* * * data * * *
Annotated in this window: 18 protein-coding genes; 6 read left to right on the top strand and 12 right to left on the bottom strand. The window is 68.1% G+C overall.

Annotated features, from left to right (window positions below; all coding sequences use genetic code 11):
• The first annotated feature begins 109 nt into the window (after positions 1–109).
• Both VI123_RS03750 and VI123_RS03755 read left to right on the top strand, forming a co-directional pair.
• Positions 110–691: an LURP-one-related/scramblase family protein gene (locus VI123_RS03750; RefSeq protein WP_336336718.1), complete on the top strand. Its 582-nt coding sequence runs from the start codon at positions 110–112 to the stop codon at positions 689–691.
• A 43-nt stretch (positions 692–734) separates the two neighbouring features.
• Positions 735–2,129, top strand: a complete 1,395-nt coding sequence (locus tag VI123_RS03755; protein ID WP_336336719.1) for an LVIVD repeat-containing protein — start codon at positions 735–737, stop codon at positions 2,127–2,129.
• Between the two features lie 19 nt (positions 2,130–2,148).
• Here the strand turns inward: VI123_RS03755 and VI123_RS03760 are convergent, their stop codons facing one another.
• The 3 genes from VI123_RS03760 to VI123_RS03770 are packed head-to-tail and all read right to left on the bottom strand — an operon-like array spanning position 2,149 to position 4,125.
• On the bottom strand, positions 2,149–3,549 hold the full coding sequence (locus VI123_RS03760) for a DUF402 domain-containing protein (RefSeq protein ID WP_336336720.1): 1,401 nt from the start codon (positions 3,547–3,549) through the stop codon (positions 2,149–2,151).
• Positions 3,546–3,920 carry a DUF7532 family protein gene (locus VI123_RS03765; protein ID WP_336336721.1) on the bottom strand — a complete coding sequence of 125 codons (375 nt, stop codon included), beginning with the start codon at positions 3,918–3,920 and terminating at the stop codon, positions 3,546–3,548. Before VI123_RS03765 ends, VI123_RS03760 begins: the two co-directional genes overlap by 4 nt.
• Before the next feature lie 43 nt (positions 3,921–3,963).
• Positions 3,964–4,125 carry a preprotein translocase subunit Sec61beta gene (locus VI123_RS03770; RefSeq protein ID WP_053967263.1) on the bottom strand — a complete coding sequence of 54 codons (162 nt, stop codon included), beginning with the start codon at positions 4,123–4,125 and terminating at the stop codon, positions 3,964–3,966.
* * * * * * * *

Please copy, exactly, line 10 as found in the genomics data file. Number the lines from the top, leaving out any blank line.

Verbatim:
• The 3 genes from VI123_RS03760 to VI123_RS03770 are packed head-to-tail and all read right to left on the bottom strand — an operon-like array spanning position 2,149 to position 4,125.